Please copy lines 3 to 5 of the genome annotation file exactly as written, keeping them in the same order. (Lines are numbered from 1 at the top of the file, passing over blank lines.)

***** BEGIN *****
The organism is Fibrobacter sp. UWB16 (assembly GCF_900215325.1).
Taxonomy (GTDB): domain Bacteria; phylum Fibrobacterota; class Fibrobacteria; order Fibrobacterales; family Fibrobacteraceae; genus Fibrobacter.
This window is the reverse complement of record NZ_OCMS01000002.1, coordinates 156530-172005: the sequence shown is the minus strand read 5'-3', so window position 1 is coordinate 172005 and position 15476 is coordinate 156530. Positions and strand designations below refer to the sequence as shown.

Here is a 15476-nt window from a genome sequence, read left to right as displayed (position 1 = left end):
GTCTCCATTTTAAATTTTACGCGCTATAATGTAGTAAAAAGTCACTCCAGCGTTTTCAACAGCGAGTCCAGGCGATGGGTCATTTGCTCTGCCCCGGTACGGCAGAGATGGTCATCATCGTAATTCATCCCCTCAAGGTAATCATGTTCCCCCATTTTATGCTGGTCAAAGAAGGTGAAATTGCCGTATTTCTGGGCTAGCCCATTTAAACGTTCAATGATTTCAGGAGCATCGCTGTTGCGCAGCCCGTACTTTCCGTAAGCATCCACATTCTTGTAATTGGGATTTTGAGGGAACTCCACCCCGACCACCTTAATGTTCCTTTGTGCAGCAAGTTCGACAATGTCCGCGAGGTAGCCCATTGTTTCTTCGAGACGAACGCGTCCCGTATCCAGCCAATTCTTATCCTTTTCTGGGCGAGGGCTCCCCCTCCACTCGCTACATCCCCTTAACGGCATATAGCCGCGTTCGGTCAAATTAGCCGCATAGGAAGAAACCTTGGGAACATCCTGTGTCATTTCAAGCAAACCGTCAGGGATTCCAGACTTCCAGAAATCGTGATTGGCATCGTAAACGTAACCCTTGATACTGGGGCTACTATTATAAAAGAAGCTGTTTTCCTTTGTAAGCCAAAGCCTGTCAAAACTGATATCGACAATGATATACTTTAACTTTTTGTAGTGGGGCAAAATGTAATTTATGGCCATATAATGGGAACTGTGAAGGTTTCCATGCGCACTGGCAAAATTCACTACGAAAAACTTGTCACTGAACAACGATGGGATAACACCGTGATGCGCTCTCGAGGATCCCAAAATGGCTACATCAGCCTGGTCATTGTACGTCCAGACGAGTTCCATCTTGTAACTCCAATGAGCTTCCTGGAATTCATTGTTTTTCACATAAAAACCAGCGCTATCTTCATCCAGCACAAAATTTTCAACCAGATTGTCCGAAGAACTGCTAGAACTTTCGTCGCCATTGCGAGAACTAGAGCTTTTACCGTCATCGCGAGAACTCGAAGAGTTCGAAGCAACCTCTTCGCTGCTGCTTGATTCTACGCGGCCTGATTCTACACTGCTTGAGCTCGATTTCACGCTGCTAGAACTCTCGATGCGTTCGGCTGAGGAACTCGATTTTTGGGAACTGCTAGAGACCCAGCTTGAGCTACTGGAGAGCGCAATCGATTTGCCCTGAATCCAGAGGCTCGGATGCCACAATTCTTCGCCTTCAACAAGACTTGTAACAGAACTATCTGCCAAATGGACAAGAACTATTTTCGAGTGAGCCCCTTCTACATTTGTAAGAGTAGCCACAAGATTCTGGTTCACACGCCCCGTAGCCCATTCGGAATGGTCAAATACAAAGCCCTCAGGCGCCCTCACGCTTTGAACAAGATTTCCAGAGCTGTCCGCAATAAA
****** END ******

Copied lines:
This window is the reverse complement of record NZ_OCMS01000002.1, coordinates 156530-172005: the sequence shown is the minus strand read 5'-3', so window position 1 is coordinate 172005 and position 15476 is coordinate 156530. Positions and strand designations below refer to the sequence as shown.

Here is a 15476-nt window from a genome sequence, read left to right as displayed (position 1 = left end):
GTCTCCATTTTAAATTTTACGCGCTATAATGTAGTAAAAAGTCACTCCAGCGTTTTCAACAGCGAGTCCAGGCGATGGGTCATTTGCTCTGCCCCGGTACGGCAGAGATGGTCATCATCGTAATTCATCCCCTCAAGGTAATCATGTTCCCCCATTTTATGCTGGTCAAAGAAGGTGAAATTGCCGTATTTCTGGGCTAGCCCATTTAAACGTTCAATGATTTCAGGAGCATCGCTGTTGCGCAGCCCGTACTTTCCGTAAGCATCCACATTCTTGTAATTGGGATTTTGAGGGAACTCCACCCCGACCACCTTAATGTTCCTTTGTGCAGCAAGTTCGACAATGTCCGCGAGGTAGCCCATTGTTTCTTCGAGACGAACGCGTCCCGTATCCAGCCAATTCTTATCCTTTTCTGGGCGAGGGCTCCCCCTCCACTCGCTACATCCCCTTAACGGCATATAGCCGCGTTCGGTCAAATTAGCCGCATAGGAAGAAACCTTGGGAACATCCTGTGTCATTTCAAGCAAACCGTCAGGGATTCCAGACTTCCAGAAATCGTGATTGGCATCGTAAACGTAACCCTTGATACTGGGGCTACTATTATAAAAGAAGCTGTTTTCCTTTGTAAGCCAAAGCCTGTCAAAACTGATATCGACAATGATATACTTTAACTTTTTGTAGTGGGGCAAAATGTAATTTATGGCCATATAATGGGAACTGTGAAGGTTTCCATGCGCACTGGCAAAATTCACTACGAAAAACTTGTCACTGAACAACGATGGGATAACACCGTGATGCGCTCTCGAGGATCCCAAAATGGCTACATCAGCCTGGTCATTGTACGTCCAGACGAGTTCCATCTTGTAACTCCAATGAGCTTCCTGGAATTCATTGTTTTTCACATAAAAACCAGCGCTATCTTCATCCAGCACAAAATTTTCAACCAGATTGTCCGAAGAACTGCTAGAACTTTCGTCGCCATTGCGAGAACTAGAGCTTTTACCGTCATCGCGAGAACTCGAAGAGTTCGAAGCAACCTCTTCGCTGCTGCTTGATTCTACGCGGCCTGATTCTACACTGCTTGAGCTCGATTTCACGCTGCTAGAACTCTCGATGCGTTCGGCTGAGGAACTCGATTTTTGGGAACTGCTAGAGACCCAGCTTGAGCTACTGGAGAGCGCAATCGATTTGCCCTGAATCCAGAGGCTCGGATGCCACAATTCTTCGCCTTCAACAAGACTTGTAACAGAACTATCTGCCAAATGGACAAGAACTATTTTCGAGTGAGCCCCTTCTACATTTGTAAGAGTAGCCACAAGATTCTGGTTCACACGCCCCGTAGCCCATTCGGAATGGTCAAATACAAAGCCCTCAGGCGCCCTCACGCTTTGAACAAGATTTCCAGAGCTGTCCGCAATAAA